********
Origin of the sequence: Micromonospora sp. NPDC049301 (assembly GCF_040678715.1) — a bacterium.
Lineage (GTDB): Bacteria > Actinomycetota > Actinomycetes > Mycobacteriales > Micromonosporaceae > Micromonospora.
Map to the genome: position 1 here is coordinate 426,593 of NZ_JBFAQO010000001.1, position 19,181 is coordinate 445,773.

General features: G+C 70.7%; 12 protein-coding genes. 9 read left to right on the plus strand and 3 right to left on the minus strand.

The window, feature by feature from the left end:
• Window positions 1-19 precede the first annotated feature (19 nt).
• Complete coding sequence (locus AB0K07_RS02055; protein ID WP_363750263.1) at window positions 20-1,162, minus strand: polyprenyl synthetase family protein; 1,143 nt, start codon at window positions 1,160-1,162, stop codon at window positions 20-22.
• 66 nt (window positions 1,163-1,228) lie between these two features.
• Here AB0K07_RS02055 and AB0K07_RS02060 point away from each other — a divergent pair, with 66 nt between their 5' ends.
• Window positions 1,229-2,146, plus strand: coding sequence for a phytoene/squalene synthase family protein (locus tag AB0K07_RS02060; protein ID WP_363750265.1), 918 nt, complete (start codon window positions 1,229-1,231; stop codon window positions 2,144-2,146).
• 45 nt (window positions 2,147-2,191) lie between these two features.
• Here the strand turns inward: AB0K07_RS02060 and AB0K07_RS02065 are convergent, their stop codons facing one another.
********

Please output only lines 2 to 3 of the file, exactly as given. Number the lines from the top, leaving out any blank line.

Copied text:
Lineage (GTDB): Bacteria > Actinomycetota > Actinomycetes > Mycobacteriales > Micromonosporaceae > Micromonospora.
Map to the genome: position 1 here is coordinate 426,593 of NZ_JBFAQO010000001.1, position 19,181 is coordinate 445,773.